When it comes to public discourse and public policy, it’s hard to reconcile the most basic premise of both Jewish and Christian values with the actions of these “values” politicians when it comes to personal matters either. As if political corruption weren’t enough, there’s case after case where these Christians might want to pay more attention to the words of Christ:

Why do you look at the speck that is in your brother’s eye, but do not notice the log that is in your own eye?

Or how can you say to your brother, ‘Let me take the speck out of your eye,’ and behold, the log is in your own eye?

You hypocrite, first take the log out of your own eye, and then you will see clearly to take the speck out of your brother’s eye.

Whether it’s divorcing your wife of 30 plus years to marry a lobbyist and claiming to be a defender traditional marriage by voting to incorporate bigotry into the Constitution, touting family values while carrying on with prostitutes or keeping kids in foster care or worse rather than let them be adopted into loving homes, Republican politicians would do well to stick with economic conservatism if they can’t walk the walk of “Judeo-Christian values” in their own lives. If they want to improve the moral fabric of the nation, then they should lead by example, instead of trying to use the blunt instrument of government to remove specks from their brother’s eyes. If they could simply recommit themselves to the “values” of limited government and sound fiscal policy, that would do far more to strengthen families than providing example after example of hypocrisy and deceit.

Fannie and Freddie's Woes

Fannie Mae and Freddie Mac, the giant Congressionally chartered entities that act as market makers for the resale of mortgages in the United States, are supposedly in trouble. On the verge of failure, in fact, if the whiners in the media are to be believed.

The problem is that they’re expected to need to raise in the neighborhood of $75 billion in new capital as a result of a new financial accounting standard on off-balance sheet entities. This seems like a huge amount, until you consider that they each have portfolios worth, conservatively valued, literally trillions of dollars. The difficulty is that this is not a good time for raising money in the mortgage business.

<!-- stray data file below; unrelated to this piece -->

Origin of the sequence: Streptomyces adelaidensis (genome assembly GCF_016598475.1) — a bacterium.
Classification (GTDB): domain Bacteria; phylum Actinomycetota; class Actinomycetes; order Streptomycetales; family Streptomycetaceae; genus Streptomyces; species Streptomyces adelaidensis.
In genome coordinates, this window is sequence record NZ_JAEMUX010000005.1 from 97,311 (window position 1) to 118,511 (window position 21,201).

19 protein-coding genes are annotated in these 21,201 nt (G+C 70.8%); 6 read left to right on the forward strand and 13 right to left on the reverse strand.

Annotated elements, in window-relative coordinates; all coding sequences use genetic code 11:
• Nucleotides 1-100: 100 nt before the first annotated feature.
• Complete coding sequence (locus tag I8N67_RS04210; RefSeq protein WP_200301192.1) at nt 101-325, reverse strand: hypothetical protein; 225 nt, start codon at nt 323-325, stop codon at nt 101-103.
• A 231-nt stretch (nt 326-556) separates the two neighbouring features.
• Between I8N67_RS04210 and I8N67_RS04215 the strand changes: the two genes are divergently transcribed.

Hank Paulson wants to solve the problem by regulating them more, which typically means raising their capital requirements even further, adding insult to injury. This is reminiscent of nothing so much as the Federal Reserve action, documented by Milton Friedman and Anna J. Schwartz, reducing the money supply at the beginning of the Great Depression. The action that made Ben Bernanke say, “Yes, we did it. We’re very sorry. We won’t do it again.” Maybe he won’t have to, if the Treasury Department does it instead.

Well, okay, it’s also reminiscent of the government’s piss poor handling of the off balance sheet liabilities of Enron. When it became apparent that Enron had a big exposure the government responded with heavy handed threats of regulation of its bankers who responded by beginning to call loans. Enron was awash in cash one day, the government threatened and Enron was bankrupt. As bad as the Enron failure was, it was a minor economic ripple compared to the potential that either of the mortgage giants, let alone both, fail.

There’s certainly room to evaluate the structure and regulation of the mortgage giants, but that doesn’t address the short term issue which is itself the result of throwing new regulations at them at a bad time, kicking them when the mortgage markets they make are down. Realistically the options in the short term are to encourage them to raise private capital, to let them fail and virtually eliminate the US mortgage market, or directly or indirectly bail them out with taxpayer money.

There is a short term solution that’s pro-growth, pro-market, non-inflationary and leaves open the option of slowly raising those capital requirements to a safer level as they raise capital privately: make the earnings of Fannie Mae, Freddie Mac and, for good measure, Ginnie Mae securities tax free for 10 years, both the debt and equity securities. The class warriors who want to encourage more regulation and eventual nationalization of the pair won’t like that. They’ll paint it as a “tax break for the rich.” To some extent they’ll be right, but the rich in this case (as in most) are the little old ladies whose retirement savings are tied up in the supposedly safe income producing Fannie Mae and Freddie Mac securities and who will be broke and eating cat food if the government “bails out” the pair. A cynic might think that’s the goal of the class warriors.